Russia described the situation on the border with Ukraine very dangerous for Europe, and renewed its denial of Western accusations of planning an escalation against its western neighbor.

The Russian presidential spokesman, Dmitry Peskov, described the situation on the Ukrainian border as very tense and very dangerous for the European continent.

Peskov added - in an interview with the American network "CNN" (CNN) - that Washington did not provide any evidence of its allegations about Moscow's planning to escalate the situation.

He added that his country is still waiting for a direct response from the United States on the security guarantees it had requested, mainly related to the non-expansion of the North Atlantic Treaty Organization (NATO) to the east by including Ukraine and other countries in the region.

On Saturday, the Russian presidency (the Kremlin) denied US accusations that Russia had deployed trained personnel in eastern Ukraine to carry out an operation that would be a pretext for the invasion of Ukraine.

The United States and European countries said that Russia had deployed about 100,000 troops on the borders of Ukraine in preparation for an attack on it, which Moscow denied.

In exchange for the Russian military deployment, the Ukrainian forces carried out new exercises last Thursday in the east of the country.

It is noteworthy that Russia annexed the Ukrainian Crimea in 2014, and since that time the Donbas region (eastern Ukraine) has witnessed a conflict between Ukrainian forces and pro-Moscow separatists.


Diplomatic moves

Politically, German Foreign Minister Annalina Birbock will travel to Ukraine on Monday for her first visit, and then visit Moscow to meet with her Russian counterpart Sergei Lavrov next Tuesday.

Prior to the visit, the Ukrainian ambassador in Berlin asked the German government to agree to arm his country to defend itself.

Birbock's visit comes amid European efforts to contain tension on the Russian-Ukrainian border.

The United States and other Western powers have repeatedly warned Russia that it will pay a heavy price if it invades Ukraine, noting that this will include imposing heavy economic sanctions on Moscow.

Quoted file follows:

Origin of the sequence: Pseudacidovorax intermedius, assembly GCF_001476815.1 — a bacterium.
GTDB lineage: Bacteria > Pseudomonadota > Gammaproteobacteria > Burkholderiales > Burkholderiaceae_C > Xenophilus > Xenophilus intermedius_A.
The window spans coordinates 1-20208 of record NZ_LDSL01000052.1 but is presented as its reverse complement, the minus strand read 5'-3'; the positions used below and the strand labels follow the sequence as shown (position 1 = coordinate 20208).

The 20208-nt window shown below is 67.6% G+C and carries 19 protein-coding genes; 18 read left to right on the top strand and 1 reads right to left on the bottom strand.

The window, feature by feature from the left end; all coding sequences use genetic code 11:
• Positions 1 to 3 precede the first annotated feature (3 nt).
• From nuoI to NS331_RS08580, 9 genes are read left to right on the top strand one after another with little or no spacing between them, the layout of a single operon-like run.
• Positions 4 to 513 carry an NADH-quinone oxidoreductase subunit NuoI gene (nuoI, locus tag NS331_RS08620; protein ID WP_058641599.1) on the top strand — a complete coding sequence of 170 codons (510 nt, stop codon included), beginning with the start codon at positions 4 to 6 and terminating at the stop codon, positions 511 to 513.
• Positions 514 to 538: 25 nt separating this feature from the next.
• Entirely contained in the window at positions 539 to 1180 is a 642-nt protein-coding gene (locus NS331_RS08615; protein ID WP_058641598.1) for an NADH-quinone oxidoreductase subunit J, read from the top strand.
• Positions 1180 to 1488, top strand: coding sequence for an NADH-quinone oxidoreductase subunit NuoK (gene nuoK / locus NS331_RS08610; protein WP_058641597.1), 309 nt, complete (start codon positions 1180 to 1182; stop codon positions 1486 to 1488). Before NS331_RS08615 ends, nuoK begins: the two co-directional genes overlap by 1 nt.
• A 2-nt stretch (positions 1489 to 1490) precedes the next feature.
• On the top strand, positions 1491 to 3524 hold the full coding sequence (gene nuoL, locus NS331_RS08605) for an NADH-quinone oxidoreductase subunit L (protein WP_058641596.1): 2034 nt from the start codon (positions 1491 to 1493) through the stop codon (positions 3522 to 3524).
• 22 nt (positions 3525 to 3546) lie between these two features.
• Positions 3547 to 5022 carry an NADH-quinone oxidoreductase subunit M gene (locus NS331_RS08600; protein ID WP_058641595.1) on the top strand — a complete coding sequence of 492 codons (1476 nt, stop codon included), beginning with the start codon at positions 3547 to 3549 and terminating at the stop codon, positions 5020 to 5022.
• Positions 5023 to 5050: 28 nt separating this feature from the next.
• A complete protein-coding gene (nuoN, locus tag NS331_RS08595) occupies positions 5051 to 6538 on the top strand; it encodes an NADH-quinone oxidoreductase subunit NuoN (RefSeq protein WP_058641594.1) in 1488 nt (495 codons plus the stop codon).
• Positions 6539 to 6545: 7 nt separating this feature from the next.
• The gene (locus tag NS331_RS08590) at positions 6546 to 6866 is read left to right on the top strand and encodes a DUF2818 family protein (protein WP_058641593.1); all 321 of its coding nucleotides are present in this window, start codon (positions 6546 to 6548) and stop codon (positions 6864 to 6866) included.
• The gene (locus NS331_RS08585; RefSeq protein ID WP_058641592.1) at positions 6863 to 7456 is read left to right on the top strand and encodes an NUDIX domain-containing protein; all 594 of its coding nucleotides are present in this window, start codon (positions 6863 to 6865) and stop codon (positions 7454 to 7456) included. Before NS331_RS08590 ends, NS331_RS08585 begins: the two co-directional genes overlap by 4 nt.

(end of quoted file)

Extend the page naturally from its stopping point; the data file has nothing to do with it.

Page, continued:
In turn, Canadian Foreign Minister Melanie Jolie will travel to Kiev next week to confirm her country's support for Ukraine. She is scheduled to meet with Ukrainian Prime Minister Dennis Shmykal, and visit about 200 Canadian soldiers deployed since 2015 in Ukraine as part of a mission to train Ukrainian forces.

Canada's Foreign Ministry said Jolie's talks would focus on "Russia's aggression and destabilizing activities in and around Ukraine."

The Canadian minister said earlier that the Russian military build-up endangers the security of the entire region, adding that "Russia must be deterred from continuing its aggressive actions."


cyber attack

A senior Ukrainian security official said that his country believed that a group linked to Belarusian intelligence carried out a cyber attack on Ukrainian government websites last week, during which it used malicious programs similar to those used by a group linked to Russian intelligence.

Serhiy Demdyuk, deputy secretary of Ukraine's National Security and Defense Council, told Reuters that Ukraine had blamed the attack - which included threatening messages on government websites - to a group known as UNC 1151.

Demdeuk added that this attack was a cover for further acts of sabotage behind the scenes.

Ukrainian officials had said that Russia was likely involved in the cyber attack, but did not provide any details.

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